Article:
Eyelash Glue & Problem Solving

Eyelash Glue & Problem Solving

Published by Lash Savvy on Jan 6th 2018

Ahhh it’s winter and another change of season. What does this mean for your lash glue?

Every year around this time we start getting calls about retention from new lash techs. The more experienced techs seem to understand and know what is going on. Not that it’s a welcomed issue by any means, they just understand cyanoacrylates in perspective to the cold well with the change of season.

I’m writing this article with the intention of shedding (no pun intended) some light on how the cold or change of seasons can affect your lash glue. Now, ironically at this time my company has just received two different batches of adhesives that were either compromised in shipping or bad from the manufacturer. Which is actually the perfect time to write this. There is a difference between “winter/change of season” issues and “compromised adhesive” issues. Every company out there has experienced this. For me and for my loyal customers it’s how we deal with the situation that counts. For me, the only thing I can do is be honest and offer the best customer service possible by replacing the bad adhesive. For the lash tech, this means lots of free work! Unfortunately, this is part of the business. I know, I’ve been there and done it!! It always seems to happen at the worst possible time. This year for me was Christmas! Ouch.

Okay, here goes it! First, I want to explain fresh vs old adhesives. Fresh adhesive is when you the consumer gets the adhesive within 1-4 weeks after it is made. This is best possible scenario (Lash Savvy’s way). After you receive the adhesive you open it, mark the bottle either with the current date or 30 days from when you open it. The consumer (you) throws it away and opens another bottle after its been opened 30 days. Old or older adhesive is when you receive the adhesive more than 5 weeks after its been made. How does this happen? Well, a few ways. Number one way is that an adhesive goes on sale and you stock up. This is never good. The second way is that if the distributor (me or another company) buys in larger quantities and sells the same batch until all bottles are sold. This could take 1-6 months. By the 2nd month the adhesive is starting to age. Old adhesive can look and feel fine; however, the retention will start to show its effects after the 5th week of being made. All of the manufacturers tell us distributors that the adhesives we are manufacturing are good unopened anywhere from 4 to 6 months and once opened 30-60 days. I have found from experience that this is simply not true! My recommendation is; order your adhesive every month, keep for 30 days and repeat. This will give you the best retention. It also works out that one re-lash per month will cover a fresh bottle of adhesive monthly. Lash Savvy orders a new batch on the 28th of each month. We start each month off with a new batch.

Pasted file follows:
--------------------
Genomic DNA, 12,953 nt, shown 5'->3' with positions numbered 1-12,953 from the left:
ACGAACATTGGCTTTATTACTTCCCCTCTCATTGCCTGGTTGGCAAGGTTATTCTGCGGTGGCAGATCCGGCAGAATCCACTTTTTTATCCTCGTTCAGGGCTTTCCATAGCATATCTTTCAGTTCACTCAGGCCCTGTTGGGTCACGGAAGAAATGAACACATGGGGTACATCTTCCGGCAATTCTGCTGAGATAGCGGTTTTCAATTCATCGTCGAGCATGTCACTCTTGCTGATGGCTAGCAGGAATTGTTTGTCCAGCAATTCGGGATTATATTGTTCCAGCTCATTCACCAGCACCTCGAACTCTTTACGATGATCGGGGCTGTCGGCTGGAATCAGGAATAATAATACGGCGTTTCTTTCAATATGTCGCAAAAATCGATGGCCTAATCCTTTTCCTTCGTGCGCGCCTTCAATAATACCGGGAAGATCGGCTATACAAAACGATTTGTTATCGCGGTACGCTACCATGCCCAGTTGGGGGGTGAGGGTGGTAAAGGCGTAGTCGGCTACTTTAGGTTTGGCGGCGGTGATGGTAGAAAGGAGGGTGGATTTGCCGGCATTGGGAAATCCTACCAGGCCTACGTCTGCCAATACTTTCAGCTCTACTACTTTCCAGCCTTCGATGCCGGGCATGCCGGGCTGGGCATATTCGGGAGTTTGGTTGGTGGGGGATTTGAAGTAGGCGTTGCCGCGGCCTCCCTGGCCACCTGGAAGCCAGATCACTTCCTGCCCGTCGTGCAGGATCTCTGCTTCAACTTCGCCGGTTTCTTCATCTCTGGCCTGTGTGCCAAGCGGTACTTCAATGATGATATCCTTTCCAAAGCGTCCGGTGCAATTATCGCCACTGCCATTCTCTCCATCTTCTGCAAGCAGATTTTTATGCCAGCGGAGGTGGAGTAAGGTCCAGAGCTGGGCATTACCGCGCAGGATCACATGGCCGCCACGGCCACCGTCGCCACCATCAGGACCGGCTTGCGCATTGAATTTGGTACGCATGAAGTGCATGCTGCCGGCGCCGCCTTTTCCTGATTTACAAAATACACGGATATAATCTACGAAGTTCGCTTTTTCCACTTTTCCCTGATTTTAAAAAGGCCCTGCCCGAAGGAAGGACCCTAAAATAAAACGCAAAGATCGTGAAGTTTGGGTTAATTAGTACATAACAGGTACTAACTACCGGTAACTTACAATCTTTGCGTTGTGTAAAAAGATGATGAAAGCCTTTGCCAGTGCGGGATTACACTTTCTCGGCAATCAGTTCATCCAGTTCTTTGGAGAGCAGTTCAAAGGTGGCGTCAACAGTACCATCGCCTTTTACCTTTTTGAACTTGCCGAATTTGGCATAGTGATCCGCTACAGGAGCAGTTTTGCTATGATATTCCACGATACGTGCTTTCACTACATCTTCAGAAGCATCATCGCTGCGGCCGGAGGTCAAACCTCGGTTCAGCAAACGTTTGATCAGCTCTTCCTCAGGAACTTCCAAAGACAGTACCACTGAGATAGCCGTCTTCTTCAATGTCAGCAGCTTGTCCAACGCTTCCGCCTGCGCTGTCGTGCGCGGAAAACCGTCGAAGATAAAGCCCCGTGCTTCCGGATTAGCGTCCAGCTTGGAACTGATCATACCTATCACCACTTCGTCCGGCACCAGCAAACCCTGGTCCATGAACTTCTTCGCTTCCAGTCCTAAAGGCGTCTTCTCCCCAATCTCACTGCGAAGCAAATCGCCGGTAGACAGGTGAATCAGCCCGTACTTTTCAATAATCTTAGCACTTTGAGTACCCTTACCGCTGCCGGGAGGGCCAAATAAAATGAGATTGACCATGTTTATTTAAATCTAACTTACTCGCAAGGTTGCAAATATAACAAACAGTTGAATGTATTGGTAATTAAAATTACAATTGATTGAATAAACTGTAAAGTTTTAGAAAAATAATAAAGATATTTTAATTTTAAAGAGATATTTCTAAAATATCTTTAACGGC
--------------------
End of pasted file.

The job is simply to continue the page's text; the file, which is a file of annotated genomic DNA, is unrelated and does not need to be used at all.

So, assuming you believe you are using FRESH ADHESIVE and you open a bottle and right away you notice the consistency is different. Let’s problem solve a few scenarios.

1st case scenario – It's thick and gooey. = No adhesive should ever be thick and gooey. It’s either old or was compromised to heat or cold during shipping. To best avoid this, choose to ship with signature required or an address that is delivered inside. This way there is less of a chance that your adhesive will be exposed to the elements. If you are positive that the adhesive wasn’t exposed to the elements; let the company know what is going on. It may have been  compromised while being shipped to them. Sometimes our adhesive gets stuck in customs in LA. Customs doesn’t have a climate controlled environment. Chances are we are getting lots of calls and will immediately investigate this and get a fresh bottle to you.